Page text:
Tooth decay, or cavities (technically known as “dental caries”) can be treated in several ways, depending upon their size and how far they have progressed into the tooth. These include fillings, onlays, root canals, crowns, and – the standard treatment many years ago – removing the tooth altogether.
– Cavities –
Tooth decay takes the form of cavities: essentially, holes in a tooth created by bacteria eating away at the hard structures of the tooth. In the early stages, these are usually quite painless, because the outer surface of the tooth has no nerves. The farther into the tooth the bacteria move, the closer they get to the nerves in the centre of the teeth, however – and, therefore, the more painful the tooth will become.
Unfortunately, the outer layer of the tooth, the hard layer of enamel, never regenerates once it has been damaged. In the very early stages, areas which have begun to demineralize (to dissolve in the acids produced by the bacteria) can be made to remineralize. However, once an area of enamel has been lost, it will never recover. The underlying structure, called dentin, can regenerate, but also deteriorates far more quickly. Finally, if the infection reaches the nerve (or “root”) at the centre of the tooth, much more drastic options like root canals must be undertaken to prevent the risk of tooth loss and extremely serious internal infections.
Dentistry tends to be quite expensive. However, as a general rule, earlier treatments like fillings cost far less than later treatments like crowns and root canals, and are also more likely to be adequately covered by insurance policies. As a result, although it can be difficult to finance, paying for dental treatment as soon as possible can reduce both high costs and severe pain later on.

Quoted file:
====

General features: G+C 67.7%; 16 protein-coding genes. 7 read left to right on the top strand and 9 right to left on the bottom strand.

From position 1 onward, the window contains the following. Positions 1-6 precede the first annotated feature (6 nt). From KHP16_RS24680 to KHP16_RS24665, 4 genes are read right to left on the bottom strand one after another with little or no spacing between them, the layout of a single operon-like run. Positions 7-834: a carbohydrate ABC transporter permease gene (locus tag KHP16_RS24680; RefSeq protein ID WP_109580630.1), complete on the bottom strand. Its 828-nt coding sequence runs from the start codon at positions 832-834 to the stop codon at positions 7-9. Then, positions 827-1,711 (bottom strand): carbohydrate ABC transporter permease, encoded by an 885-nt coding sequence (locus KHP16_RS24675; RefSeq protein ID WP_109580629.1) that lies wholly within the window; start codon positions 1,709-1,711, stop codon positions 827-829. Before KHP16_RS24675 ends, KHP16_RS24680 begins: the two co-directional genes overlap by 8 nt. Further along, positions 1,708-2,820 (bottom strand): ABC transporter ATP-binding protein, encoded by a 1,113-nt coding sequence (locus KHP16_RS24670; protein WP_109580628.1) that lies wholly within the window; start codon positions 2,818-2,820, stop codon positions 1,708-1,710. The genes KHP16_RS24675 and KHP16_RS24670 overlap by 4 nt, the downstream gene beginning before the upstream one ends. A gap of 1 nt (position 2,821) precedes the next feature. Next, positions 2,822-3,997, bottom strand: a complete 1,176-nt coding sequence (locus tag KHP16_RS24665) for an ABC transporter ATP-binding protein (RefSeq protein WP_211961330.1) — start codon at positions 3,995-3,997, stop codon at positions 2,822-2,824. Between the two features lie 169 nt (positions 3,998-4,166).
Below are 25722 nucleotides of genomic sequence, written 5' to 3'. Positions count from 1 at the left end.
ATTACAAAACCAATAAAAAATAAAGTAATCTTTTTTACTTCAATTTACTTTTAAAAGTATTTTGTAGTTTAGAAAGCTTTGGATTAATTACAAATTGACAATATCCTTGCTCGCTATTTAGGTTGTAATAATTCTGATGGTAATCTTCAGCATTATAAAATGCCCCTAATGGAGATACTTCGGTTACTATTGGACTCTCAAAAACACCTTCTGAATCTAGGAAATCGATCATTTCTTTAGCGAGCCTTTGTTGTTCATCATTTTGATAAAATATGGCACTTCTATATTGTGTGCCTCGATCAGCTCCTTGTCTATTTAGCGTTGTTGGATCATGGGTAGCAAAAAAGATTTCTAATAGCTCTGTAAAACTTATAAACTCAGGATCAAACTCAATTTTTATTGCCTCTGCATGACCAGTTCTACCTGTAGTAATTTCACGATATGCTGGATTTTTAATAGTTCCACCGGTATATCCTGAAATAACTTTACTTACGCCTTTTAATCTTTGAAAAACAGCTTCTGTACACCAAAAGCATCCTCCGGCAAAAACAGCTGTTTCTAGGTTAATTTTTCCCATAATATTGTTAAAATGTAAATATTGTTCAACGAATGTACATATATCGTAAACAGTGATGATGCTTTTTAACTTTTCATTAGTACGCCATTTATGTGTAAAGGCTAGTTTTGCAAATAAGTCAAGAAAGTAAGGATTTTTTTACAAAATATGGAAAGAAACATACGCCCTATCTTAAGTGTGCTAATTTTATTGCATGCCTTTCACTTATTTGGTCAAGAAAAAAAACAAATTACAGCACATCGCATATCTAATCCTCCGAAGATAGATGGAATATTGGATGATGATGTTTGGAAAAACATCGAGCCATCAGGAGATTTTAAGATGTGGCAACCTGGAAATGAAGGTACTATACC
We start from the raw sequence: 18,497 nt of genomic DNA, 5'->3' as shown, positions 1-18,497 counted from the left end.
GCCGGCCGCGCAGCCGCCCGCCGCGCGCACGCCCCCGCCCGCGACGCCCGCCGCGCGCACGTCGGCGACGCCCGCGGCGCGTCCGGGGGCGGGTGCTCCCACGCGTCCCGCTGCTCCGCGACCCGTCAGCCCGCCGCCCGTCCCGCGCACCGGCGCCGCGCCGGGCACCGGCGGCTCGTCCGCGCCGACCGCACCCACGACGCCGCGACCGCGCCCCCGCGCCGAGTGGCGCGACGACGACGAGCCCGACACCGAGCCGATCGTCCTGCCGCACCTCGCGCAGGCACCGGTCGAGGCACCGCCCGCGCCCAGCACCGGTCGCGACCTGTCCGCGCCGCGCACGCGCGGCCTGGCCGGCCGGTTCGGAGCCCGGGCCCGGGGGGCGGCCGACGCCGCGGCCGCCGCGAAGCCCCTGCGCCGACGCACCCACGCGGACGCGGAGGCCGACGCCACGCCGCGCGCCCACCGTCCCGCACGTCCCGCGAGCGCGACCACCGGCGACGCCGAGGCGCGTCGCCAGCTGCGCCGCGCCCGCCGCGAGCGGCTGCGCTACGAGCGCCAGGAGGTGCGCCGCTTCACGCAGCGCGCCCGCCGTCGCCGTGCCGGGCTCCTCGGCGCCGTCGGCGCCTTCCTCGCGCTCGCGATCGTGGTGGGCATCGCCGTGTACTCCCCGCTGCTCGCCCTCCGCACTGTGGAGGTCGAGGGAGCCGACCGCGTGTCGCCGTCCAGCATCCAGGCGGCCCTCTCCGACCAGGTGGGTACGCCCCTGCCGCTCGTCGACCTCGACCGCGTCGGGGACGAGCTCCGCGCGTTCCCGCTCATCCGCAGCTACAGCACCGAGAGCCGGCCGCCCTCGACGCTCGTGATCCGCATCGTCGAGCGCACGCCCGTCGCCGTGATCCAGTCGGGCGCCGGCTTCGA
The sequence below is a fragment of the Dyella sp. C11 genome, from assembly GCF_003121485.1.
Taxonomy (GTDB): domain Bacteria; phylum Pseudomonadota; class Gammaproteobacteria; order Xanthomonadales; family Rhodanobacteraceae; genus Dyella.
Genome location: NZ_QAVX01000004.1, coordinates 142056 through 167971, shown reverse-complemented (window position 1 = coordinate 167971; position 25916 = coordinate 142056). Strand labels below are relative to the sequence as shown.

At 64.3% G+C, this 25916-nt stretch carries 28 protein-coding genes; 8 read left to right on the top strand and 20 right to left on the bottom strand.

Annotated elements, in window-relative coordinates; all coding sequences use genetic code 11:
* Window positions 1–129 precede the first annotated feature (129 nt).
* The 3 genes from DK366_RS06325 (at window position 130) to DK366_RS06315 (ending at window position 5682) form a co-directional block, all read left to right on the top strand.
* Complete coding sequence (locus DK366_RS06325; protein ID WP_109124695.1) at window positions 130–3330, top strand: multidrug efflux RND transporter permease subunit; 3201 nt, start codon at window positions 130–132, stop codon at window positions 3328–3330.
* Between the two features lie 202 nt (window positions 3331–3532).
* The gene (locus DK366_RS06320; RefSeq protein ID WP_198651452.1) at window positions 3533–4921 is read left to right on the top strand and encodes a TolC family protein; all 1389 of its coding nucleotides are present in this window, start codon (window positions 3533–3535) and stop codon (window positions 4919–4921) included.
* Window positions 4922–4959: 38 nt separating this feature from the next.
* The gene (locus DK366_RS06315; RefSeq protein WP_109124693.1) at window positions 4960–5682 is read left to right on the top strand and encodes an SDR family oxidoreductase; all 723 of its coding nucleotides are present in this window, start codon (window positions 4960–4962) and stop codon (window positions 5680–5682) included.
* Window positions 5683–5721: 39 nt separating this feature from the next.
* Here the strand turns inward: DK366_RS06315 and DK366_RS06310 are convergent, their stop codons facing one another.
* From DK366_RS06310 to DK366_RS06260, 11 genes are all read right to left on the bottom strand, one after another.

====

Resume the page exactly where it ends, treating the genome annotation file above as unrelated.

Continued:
– Fillings –
The first option for repairing tooth decay is to fill in the cavity with a metal, porcelain, or composite (white) plug called a filling. In this case, a dentist will remove the infected area of the tooth, and then place filling material on the tooth, letting it harden to take the shape of the missing tooth structure.
In general, a properly installed filling can last for a number of years before requiring replacement. However, while it can fill a hole in a tooth to prevent further decay, it cannot replace the lost strength of the area that was lost. As a result, cavities which have grown too large, and weakened the basic structure of the tooth, may not be effectively treated with fillings. Either the filling will be too large and prone to simply fall out, or – worse – it will leave the tooth perilous weak, and prone to fracture, crack, or break.
In general, it’s time to consider a filling if a tooth has become sharply sensitive to cold food and drink. However, this may just be due to relatively harmless types of tooth sensitivity; only a dentist can say for sure whether a cavity exists which requires treatment.
– Crowns and Onlays –